South Africa is home to an estimated 19,700 rhinos, about 80 percent of the world’s population, but last year poachers killed 1,215 of them, up from just 13 in 2007. International trade in rhino horns has been banned since 1977, but smugglers sell the horns from poached animals in Vietnam and elsewhere in Asia, where they’re touted as hangover cures and aphrodisiacs. They’re also used in traditional Chinese medicine and handles for traditional daggers called Jambiya in Yemen. Recent years have seen an upsurge in demand for rhino horn in Vietnam, where powdered rhino horn and water is used as a ‘cure-all’ tonic. According to TRAFFIC, the wildlife trade monitoring network, it is particularly Vietnamese demand that is the greatest threat to rhino’s today. Two South Africans who now farm rhinos on game ranches within South Africa recently appeared in court in Pretoria seeking to overturn the country’s ban on the domestic rhino horn trade. John Hume and Johan Kruger argue that the ban, which has been in force since 2009, is unconstitutional. And they claim it has contributed to the recent sharp rise in rhino poaching in South Africa. They contend that rhino horn is a renewable resource since a horn can be painlessly cut off. And they say that a legal domestic trade in horn would depress prices and discourage poaching, as well as allow proceeds to go toward conservation. They also favour lifting the international ban. South Africa currently has a stockpile of an estimated 20 tons of horn. John Hume estimates that he currently has approximately 4 tons of rhino horn, worth around US$ 235 million, based on today’s black market prices. If the ban is lifted he stands to reap large profits from the sale.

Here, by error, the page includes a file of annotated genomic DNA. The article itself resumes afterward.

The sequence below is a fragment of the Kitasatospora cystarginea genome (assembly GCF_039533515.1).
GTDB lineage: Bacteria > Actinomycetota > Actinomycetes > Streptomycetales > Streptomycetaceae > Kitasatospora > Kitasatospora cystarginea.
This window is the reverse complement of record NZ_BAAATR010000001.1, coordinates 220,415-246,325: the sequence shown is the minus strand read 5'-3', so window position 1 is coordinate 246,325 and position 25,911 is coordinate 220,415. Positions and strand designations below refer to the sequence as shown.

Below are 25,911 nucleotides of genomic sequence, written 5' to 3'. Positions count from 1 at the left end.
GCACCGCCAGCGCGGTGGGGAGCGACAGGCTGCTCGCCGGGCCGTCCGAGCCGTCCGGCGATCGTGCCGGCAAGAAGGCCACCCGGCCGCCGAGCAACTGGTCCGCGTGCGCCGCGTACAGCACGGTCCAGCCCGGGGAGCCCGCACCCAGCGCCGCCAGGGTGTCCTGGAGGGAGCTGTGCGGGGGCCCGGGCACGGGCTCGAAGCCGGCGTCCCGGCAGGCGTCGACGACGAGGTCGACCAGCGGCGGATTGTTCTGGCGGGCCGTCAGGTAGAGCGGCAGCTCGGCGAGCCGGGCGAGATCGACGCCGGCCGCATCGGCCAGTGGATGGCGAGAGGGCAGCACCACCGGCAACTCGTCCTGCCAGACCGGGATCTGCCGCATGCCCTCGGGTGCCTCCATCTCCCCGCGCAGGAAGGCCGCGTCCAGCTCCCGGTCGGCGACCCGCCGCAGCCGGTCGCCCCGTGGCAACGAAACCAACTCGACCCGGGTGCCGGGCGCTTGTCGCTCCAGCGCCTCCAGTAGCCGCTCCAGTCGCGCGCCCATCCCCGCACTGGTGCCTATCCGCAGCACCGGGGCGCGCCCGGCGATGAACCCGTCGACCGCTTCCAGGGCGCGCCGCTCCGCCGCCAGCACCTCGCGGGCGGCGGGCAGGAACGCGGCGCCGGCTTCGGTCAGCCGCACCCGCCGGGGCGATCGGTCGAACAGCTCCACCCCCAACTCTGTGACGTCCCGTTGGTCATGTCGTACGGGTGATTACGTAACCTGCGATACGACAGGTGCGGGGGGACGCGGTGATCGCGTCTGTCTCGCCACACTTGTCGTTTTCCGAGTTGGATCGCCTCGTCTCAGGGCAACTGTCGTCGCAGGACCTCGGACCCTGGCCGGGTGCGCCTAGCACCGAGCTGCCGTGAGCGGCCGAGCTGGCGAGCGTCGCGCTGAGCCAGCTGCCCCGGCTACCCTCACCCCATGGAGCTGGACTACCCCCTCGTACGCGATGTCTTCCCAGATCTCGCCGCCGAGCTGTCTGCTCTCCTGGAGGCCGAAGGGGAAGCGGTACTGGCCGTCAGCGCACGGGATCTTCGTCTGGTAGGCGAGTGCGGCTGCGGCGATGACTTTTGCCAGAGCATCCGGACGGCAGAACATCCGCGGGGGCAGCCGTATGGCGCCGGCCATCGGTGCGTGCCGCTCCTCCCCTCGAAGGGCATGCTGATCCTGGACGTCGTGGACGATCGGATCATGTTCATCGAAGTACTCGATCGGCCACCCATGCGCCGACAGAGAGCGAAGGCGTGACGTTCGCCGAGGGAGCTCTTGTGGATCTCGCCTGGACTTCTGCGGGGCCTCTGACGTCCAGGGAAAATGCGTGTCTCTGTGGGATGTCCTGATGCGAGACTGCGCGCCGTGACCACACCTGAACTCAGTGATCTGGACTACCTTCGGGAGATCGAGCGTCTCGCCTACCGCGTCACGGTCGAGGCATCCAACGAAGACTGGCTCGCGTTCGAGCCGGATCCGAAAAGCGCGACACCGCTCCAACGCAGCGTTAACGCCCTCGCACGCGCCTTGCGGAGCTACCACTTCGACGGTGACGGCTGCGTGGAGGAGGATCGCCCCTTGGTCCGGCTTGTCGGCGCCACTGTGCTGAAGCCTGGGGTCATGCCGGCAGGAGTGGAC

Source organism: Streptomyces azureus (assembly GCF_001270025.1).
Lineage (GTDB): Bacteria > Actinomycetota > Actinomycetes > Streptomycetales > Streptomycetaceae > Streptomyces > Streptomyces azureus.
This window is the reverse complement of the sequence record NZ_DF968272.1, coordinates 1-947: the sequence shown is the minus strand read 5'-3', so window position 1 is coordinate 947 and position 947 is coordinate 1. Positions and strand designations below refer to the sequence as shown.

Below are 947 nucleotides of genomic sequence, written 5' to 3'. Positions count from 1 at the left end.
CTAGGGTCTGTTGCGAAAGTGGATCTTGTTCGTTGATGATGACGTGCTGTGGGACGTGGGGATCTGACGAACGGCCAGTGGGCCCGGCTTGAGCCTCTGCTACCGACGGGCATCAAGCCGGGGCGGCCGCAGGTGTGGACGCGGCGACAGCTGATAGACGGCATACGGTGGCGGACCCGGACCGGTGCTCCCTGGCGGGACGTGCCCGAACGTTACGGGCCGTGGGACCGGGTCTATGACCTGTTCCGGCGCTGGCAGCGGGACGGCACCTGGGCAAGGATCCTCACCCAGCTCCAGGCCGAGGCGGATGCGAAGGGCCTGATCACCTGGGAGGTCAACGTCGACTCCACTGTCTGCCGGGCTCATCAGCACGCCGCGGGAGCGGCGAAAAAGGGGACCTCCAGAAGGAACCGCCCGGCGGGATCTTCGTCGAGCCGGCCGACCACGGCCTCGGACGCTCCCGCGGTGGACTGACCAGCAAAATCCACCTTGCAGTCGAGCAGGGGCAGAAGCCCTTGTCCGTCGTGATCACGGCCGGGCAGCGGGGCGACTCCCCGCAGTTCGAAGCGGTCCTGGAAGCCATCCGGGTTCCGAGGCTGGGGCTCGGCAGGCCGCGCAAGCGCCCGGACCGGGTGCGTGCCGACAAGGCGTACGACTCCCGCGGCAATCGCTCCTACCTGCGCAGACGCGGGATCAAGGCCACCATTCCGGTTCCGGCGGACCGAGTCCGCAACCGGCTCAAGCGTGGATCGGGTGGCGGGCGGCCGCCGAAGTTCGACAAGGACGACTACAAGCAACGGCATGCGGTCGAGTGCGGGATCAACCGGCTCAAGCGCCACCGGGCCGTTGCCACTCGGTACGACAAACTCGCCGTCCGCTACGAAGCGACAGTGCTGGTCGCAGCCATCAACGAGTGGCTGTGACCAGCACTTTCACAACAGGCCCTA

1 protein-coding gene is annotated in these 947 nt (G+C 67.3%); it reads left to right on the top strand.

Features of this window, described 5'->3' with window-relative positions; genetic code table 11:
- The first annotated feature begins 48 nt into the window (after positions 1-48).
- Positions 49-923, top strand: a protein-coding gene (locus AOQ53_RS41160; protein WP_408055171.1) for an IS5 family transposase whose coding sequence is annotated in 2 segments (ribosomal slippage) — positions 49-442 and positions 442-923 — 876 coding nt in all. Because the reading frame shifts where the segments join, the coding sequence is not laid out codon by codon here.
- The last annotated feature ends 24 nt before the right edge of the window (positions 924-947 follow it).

Rhino dehorning is a simple 20 minute procedure that is performed by a veterinarian while the rhino is anaesthetised. The horn is removed just above the growth point, this is painless as the horn is composed mainly of keratin (the same as our fingernails) and is similar to a vet trimming a horses hoof. The horn will grow back at a rate in excess of I kg/year for males and 0.6kg/year females. As rhino live on average for 35-40 years they could effectively produce 8-10 horns in their lifetime, or about 60kg of horn. The counter argument conservationists make is that a legal trade would simply allow poached rhino horn to be passed off as legal horn, circumventing trade controls and encouraging poaching, and therefore a coexisting legal and illegal trade would wipe out rhinos even faster. A recent study by economists at the University of Pretoria found that the demand for rhino horn is independent of price, meaning people will buy it no matter how expensive it gets. Vietnam, in particular, is driving the illicit trade. The country’s upper-middle class is booming—and people want rhino horn as a status symbol. The combination of these factors has pushed the demand to all-time high levels. Hume, who owns the largest rhino farm in the world, with more than 1161 rhino’s has been systematically dehorning his rhinos for years. He currently employs a full-time vet working 52 weeks a year dehorning rhino. A full-time security force protecting his rhino, and farm workers feeding his every increasing stock with lucerne and feed pellets. He’s currently falling just short of his aim of breeding 200 rhino per year. He strongly believes that legalising the international trade in rhino horn is the solution to the current rhino poaching crisis. Rhino’s are one of Africa’s natural resources, an iconic species that many believe should remain in the ‘wild’ and not be farmed and restricted to Zoo’s. Others believe that on a continent fraught with poverty, hardship, famine, drought, war and starvation, we should be looking to increase our natural resources at every opportunity and framing presents such an opportunity.